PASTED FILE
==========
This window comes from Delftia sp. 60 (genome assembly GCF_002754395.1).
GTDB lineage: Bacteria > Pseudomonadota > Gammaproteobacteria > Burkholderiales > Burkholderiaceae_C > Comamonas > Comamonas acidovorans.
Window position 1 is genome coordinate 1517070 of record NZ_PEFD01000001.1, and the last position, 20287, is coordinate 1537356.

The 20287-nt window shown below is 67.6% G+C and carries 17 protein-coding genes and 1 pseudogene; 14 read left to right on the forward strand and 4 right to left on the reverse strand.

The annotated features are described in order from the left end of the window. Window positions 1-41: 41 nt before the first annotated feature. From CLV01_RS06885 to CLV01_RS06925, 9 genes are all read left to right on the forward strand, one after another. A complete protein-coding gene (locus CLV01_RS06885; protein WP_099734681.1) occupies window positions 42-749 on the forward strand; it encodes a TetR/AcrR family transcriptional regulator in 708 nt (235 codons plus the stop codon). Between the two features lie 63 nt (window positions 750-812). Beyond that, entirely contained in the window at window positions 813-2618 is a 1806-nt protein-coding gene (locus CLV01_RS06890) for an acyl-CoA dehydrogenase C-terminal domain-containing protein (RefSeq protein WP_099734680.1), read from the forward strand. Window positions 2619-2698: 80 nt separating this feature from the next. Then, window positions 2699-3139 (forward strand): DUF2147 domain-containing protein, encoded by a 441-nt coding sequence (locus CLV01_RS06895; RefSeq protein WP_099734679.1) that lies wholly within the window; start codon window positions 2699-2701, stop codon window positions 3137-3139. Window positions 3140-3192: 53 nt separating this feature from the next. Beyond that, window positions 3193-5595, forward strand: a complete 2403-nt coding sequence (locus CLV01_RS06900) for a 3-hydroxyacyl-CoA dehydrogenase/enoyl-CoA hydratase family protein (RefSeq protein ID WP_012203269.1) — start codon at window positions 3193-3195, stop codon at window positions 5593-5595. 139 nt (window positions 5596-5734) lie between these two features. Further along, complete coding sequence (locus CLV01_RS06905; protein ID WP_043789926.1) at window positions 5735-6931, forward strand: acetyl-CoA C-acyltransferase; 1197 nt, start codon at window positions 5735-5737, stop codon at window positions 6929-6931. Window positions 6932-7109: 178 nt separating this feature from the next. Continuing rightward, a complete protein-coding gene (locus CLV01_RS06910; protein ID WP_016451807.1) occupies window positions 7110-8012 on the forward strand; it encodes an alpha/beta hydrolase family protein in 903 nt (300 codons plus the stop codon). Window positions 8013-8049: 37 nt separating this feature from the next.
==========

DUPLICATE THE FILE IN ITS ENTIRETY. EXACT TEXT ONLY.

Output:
This window comes from Delftia sp. 60 (genome assembly GCF_002754395.1).
GTDB lineage: Bacteria > Pseudomonadota > Gammaproteobacteria > Burkholderiales > Burkholderiaceae_C > Comamonas > Comamonas acidovorans.
Window position 1 is genome coordinate 1517070 of record NZ_PEFD01000001.1, and the last position, 20287, is coordinate 1537356.

The 20287-nt window shown below is 67.6% G+C and carries 17 protein-coding genes and 1 pseudogene; 14 read left to right on the forward strand and 4 right to left on the reverse strand.

The annotated features are described in order from the left end of the window. Window positions 1-41: 41 nt before the first annotated feature. From CLV01_RS06885 to CLV01_RS06925, 9 genes are all read left to right on the forward strand, one after another. A complete protein-coding gene (locus CLV01_RS06885; protein WP_099734681.1) occupies window positions 42-749 on the forward strand; it encodes a TetR/AcrR family transcriptional regulator in 708 nt (235 codons plus the stop codon). Between the two features lie 63 nt (window positions 750-812). Beyond that, entirely contained in the window at window positions 813-2618 is a 1806-nt protein-coding gene (locus CLV01_RS06890) for an acyl-CoA dehydrogenase C-terminal domain-containing protein (RefSeq protein WP_099734680.1), read from the forward strand. Window positions 2619-2698: 80 nt separating this feature from the next. Then, window positions 2699-3139 (forward strand): DUF2147 domain-containing protein, encoded by a 441-nt coding sequence (locus CLV01_RS06895; RefSeq protein WP_099734679.1) that lies wholly within the window; start codon window positions 2699-2701, stop codon window positions 3137-3139. Window positions 3140-3192: 53 nt separating this feature from the next. Beyond that, window positions 3193-5595, forward strand: a complete 2403-nt coding sequence (locus CLV01_RS06900) for a 3-hydroxyacyl-CoA dehydrogenase/enoyl-CoA hydratase family protein (RefSeq protein ID WP_012203269.1) — start codon at window positions 3193-3195, stop codon at window positions 5593-5595. 139 nt (window positions 5596-5734) lie between these two features. Further along, complete coding sequence (locus CLV01_RS06905; protein ID WP_043789926.1) at window positions 5735-6931, forward strand: acetyl-CoA C-acyltransferase; 1197 nt, start codon at window positions 5735-5737, stop codon at window positions 6929-6931. Window positions 6932-7109: 178 nt separating this feature from the next. Continuing rightward, a complete protein-coding gene (locus CLV01_RS06910; protein ID WP_016451807.1) occupies window positions 7110-8012 on the forward strand; it encodes an alpha/beta hydrolase family protein in 903 nt (300 codons plus the stop codon). Window positions 8013-8049: 37 nt separating this feature from the next.